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The new set of restrictions are part of what the Cantonal COE has been asking for from the national government. After a meeting last week between the Cantonal COE and representatives of the National COE, two adjustments have been made to Cuenca’s current restrictions.
Effective from July 23, 2020, the curfew in Cuenca has been pushed back to 9:00PM to 5:00AM (it had been 11:00PM to 5:00AM). Also, gatherings of more than 25 people are no longer allowed.
The reasons for these changes are reflective of the poor behavior of a segment of the population. The COE believes that the higher contagion rates being seeing the city are related to violations in travel (i.e., driving on days not associated with the license plate designation), excessive crowds forming at night in some parts of the city, and late night alcohol use which is causing a breakdown in social distancing.
Related to the latter, the city did have its request to prohibit alcohol sales after 7:00PM rejected by the National COE. This was in part due to complaints from restaurant and bar owners who lobbied the federal government on the issue.
Although the “dry law” was not approved, the ordinance that prohibits drinking in public spaces is still in force, so those who consume liquor in public spaces will be punished with a fine of up to $100. Restaurants and bars may sell drinks such as beer or wine in moderation, but only as an accompaniment to meals. Stores are prohibited from selling liquor for consumption on their premises.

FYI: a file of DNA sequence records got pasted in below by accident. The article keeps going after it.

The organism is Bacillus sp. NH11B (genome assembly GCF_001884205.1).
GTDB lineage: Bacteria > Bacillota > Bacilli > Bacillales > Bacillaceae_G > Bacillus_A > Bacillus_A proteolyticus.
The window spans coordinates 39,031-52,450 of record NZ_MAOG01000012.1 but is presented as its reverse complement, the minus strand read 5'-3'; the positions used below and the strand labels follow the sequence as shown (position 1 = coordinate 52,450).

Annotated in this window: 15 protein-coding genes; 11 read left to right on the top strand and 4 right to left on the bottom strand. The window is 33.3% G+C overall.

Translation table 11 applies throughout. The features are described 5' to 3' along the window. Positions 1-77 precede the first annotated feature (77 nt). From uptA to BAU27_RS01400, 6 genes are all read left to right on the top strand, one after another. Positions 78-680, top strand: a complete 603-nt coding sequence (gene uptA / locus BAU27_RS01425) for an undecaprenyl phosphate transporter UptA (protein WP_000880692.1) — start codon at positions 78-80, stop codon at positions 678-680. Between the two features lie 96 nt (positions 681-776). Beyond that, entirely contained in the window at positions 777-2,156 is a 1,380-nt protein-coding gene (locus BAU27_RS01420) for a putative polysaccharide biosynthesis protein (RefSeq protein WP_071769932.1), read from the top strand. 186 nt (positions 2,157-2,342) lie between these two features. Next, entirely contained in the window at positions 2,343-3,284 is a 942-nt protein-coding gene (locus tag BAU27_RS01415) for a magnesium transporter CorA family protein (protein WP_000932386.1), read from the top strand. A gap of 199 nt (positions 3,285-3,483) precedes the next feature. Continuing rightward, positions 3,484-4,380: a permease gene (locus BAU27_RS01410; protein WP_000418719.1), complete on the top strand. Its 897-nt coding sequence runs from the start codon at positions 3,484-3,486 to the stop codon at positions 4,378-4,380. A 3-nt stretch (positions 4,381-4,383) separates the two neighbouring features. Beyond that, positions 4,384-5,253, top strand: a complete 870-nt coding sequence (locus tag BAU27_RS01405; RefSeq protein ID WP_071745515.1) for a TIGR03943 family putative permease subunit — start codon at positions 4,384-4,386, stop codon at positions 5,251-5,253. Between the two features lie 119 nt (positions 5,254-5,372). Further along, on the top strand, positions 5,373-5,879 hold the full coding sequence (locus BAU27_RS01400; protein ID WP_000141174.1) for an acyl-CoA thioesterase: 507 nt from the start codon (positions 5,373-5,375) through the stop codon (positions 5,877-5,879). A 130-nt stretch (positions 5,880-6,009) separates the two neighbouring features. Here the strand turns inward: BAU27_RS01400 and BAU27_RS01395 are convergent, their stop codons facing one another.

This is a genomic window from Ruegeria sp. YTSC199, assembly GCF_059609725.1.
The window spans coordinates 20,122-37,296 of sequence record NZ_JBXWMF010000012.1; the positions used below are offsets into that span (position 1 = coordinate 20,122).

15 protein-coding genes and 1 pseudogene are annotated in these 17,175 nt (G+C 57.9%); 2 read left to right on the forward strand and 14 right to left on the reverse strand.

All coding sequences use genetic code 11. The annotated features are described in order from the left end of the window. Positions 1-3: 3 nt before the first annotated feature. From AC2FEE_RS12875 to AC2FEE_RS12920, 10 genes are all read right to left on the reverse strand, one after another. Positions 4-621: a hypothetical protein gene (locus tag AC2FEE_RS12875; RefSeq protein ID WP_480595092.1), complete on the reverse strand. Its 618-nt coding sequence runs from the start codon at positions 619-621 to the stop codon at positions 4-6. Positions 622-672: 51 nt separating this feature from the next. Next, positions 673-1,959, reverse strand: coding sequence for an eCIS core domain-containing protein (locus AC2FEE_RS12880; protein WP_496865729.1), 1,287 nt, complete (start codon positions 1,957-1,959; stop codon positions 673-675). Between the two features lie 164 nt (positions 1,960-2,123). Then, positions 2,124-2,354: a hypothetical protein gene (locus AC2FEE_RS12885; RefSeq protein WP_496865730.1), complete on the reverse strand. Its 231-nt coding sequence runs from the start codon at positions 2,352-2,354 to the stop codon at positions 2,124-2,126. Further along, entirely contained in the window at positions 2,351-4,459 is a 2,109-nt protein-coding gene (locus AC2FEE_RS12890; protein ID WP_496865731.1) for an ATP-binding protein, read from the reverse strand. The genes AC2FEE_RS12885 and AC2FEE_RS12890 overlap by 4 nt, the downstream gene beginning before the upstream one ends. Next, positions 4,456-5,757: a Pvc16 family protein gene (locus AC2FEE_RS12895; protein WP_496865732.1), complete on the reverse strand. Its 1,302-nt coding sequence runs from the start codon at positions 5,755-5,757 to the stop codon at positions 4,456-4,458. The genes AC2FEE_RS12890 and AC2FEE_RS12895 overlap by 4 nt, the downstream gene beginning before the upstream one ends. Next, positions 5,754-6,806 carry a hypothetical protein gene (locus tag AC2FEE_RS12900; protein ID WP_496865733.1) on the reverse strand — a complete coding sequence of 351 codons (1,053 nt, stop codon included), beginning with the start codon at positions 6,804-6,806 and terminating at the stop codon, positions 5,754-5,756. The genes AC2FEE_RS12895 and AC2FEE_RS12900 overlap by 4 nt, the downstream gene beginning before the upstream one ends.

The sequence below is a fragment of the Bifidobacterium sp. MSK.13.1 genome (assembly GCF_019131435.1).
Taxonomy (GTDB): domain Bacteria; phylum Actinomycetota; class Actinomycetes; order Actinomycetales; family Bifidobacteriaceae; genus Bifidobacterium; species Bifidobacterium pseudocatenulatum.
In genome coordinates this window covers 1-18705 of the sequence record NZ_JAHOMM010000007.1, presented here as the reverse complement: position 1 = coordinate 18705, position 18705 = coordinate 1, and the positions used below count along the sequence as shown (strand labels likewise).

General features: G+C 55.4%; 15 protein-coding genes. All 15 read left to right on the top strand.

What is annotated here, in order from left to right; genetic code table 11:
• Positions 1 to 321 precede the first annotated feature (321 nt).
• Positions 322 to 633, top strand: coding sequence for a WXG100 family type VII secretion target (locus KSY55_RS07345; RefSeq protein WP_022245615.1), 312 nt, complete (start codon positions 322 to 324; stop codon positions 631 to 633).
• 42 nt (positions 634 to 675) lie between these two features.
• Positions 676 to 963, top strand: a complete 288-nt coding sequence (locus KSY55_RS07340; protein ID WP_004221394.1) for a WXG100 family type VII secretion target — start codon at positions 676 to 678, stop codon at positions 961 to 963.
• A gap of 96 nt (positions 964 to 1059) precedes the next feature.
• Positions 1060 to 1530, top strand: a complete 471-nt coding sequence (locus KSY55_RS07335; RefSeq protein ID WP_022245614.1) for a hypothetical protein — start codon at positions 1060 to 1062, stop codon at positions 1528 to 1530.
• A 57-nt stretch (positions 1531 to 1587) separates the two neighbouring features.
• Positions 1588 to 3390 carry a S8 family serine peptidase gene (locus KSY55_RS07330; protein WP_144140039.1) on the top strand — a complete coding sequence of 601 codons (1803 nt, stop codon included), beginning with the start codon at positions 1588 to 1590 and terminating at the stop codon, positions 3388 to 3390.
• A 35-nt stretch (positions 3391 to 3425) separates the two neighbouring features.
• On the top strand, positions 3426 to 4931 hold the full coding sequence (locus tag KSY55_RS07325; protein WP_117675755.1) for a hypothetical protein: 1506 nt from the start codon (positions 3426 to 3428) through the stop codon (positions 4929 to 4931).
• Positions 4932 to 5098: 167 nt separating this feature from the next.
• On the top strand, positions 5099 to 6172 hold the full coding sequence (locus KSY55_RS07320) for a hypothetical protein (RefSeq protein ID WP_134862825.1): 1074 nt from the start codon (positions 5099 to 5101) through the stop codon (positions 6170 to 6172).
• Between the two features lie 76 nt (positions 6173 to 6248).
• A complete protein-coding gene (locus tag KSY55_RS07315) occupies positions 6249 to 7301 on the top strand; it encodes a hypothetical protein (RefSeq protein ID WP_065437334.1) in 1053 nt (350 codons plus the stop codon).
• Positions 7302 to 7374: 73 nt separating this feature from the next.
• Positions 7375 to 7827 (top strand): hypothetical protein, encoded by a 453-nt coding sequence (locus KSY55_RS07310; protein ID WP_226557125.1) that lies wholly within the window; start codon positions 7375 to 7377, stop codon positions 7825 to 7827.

Cuenca’s Mayor, Pedro Palacios, hopes that the extension of the curfew will help reduce infections in the city.
Palacios explained that the figures of the Cantonal COE show that between morning and afternoon, 10% of people in public spaces do not wear a mask, a figure that rises to 25% after 9:00PM. Also, the lack of social distancing goes from 30% to 60% at night, which increases the risk of contagion.
Cantonal COE and National COE reach consensus
In last week’s meeting, the Cantonal COE was joined by the Secretary of Risks, Rommel Salazar and the Minister of Economic and Social Inclusion, Iván Granda. The two groups analyzed the situation in the city with the aim of reaching new regulations for Cuenca due to the increase in spread of the coronavirus.
Minister Granda explained the work that the Government has carried out in Cuenca, such as the expansion of the Intensive Care Units from 17 to 51, the delivery of supplies and medicines to hospitals, and the assistance with extra health care professional staffing to attend to the emergency.
“Many things have been achieved, but this is of no use if there is no citizen commitment. Today we have the health system at the limit due to the lack of social discipline, for not respecting the restriction measures, the mandatory use of a mask and for meeting, going out to play sports and participating in parties or social gatherings that are not allowed,” said Granda.
Granda also said that citizens who break the rules will not be excused. “The health system is at the limit, but in good condition. But if we do not have shared responsibility, we will have serious consequences in the city,” he said.
“Citizens cannot lower their guard, we are at the limit. Today we make joint decisions, in an articulated manner with the Mayor and council members of the Cantonal COE,” he said.
For his part, Rommel Salazar, indicated that no health system, neither the Government nor the Municipalities, will serve without the support of the citizens; he called for responsibility between each one.
According to ECU-911 data, since the start of the pandemic, at least 173 people in Cuenca have broken the epidemiological fence and left their homes despite the danger of infecting other people.
Reactions to the changes
While most citizens are happy to see the modifications that have been made, some groups are still not happy.
According to Martín Smetacek, a member of the Association of Bars and Restaurants in Cuenca, (ABRE), which brings together more than 30 partners and has more than 300 employees, the concern is that despite the biosecurity measures they apply, their situation hasn’t improved.